resilience

Social Fitness – Building Healthy Social Ties

“Social fitness” involves building and maintaining healthy connections with others. It plays an important role in supporting optimal performance and resilience. A warrior who is socially fit grows trusted and valued relationships with family, friends and fellow service members. Having a clear understanding of service values, the mission and its meaning is key in supporting healthy social networks. A socially fit warrior is able to engage in effective and respectful communication with others.

Building Resilience as an Individual Augmentee

Deploying with a unit or component that is not your own — known as serving as an individual augmentee (IA) — offers exciting opportunities to gain new experiences and work with different teams. While IAs bring unique expertise and knowledge that greatly supports the overall unit, their deployment also presents unique challenges. This article outlines tips for IAs to build resilience before, during and after deployment.

Boosting Family Resilience

Just as service members can build resilience, families can also take steps to boost their resilience or “family fitness.” Family fitness is every military family’s ability to use physical, psychological, social and spiritual resources to prepare for, adapt to and grow from military lifestyle demands. By helping family members feel more secure and connected in daily life, families can build resilience to cope with common military stressors like deployment, permanent change of station, combat injury and operational stress. This resilience also helps protect the psychological health of children who may struggle with change, fears or missing a parent. What’s more, the more fit military families are, the better able they are to support their service member.

Building Resilience to Cope With Difficult Situations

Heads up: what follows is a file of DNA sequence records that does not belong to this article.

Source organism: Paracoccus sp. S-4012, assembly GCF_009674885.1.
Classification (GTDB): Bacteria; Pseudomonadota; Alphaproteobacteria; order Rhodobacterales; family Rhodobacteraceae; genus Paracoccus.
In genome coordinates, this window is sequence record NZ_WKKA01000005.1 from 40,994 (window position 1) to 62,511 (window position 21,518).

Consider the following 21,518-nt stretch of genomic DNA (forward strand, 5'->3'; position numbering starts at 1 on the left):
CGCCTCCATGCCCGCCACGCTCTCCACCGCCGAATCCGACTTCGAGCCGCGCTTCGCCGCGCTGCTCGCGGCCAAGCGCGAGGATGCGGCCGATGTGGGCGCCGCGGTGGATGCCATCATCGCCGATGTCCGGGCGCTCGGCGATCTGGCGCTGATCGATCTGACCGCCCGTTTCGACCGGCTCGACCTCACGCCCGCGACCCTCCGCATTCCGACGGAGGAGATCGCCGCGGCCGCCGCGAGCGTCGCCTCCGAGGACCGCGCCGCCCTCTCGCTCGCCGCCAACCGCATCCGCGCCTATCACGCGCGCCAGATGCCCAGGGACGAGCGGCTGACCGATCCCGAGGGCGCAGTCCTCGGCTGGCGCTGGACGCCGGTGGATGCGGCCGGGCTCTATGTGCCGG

Coming home from a deployment is an exciting time for you and your family. You probably looked forward to reuniting with loved ones, seeing long-lost friends and getting back into the swing of things at home while you were gone. But as you are settling back into your routine, you may find that certain situations are more challenging to cope with than others. You can put yourself in a better position to manage these situations by understanding the ways post-deployment stress affects your ability to respond to everyday life. By learning about the symptoms of post-deployment stress and taking steps to alleviate them, you can put yourself in a better position to experience the joys and manage the stresses of life back home.

Strong Leadership Aids Warrior Resilience

The power of leaders to influence the motivation and performance of their warriors is a proven and accepted part of military culture. In fact, research conducted by the Walter Reed Army Institute of Research stresses the importance of leadership in influencing the resilience and performance of the warriors in their units.

How Veterans Can Aid Resilience by Writing

Reintegrating into civilian life after serving in the military can be challenging for many veterans. Fortunately, there are several simple things you can do on your own to support the reintegration process, one of which is writing in a journal. Putting your frustrations, worries and concerns down on paper can help you relieve stress you may be dealing with as a result of difficult situations or your transition into civilian life.

Building Resilience for Military Health Professionals

Many of our warriors depend on behavioral health professionals to help them cope with stressors that occur during their military service. Treating and supporting these brave men and women can be extremely satisfying, and most individuals who choose this line of work find it to be very rewarding.

Build Resilience to Maximize Mission Readiness

The ability to adapt to adversity and overcome barriers is critical to a warrior’s strength. This skill—resilience—can characterize both physical and psychological strength. But while every warrior is trained how to develop physical resilience, it’s also critical to learn how to develop psychological resilience.

Caring for Yourself While Helping Support Your Service Member

Military deployments are emotionally and physically demanding. The experiences of living in high-stress combat environments can continue to affect service members as they return home. They may have trouble adjusting to living in a comfortable, relaxed and loving environment. Additionally, you may notice your service member feeling and acting differently then they did before they left. These feelings may not be temporary and might not disappear the moment they return home. Your service member may need your support to help him or her adjust to living and feeling at home again.

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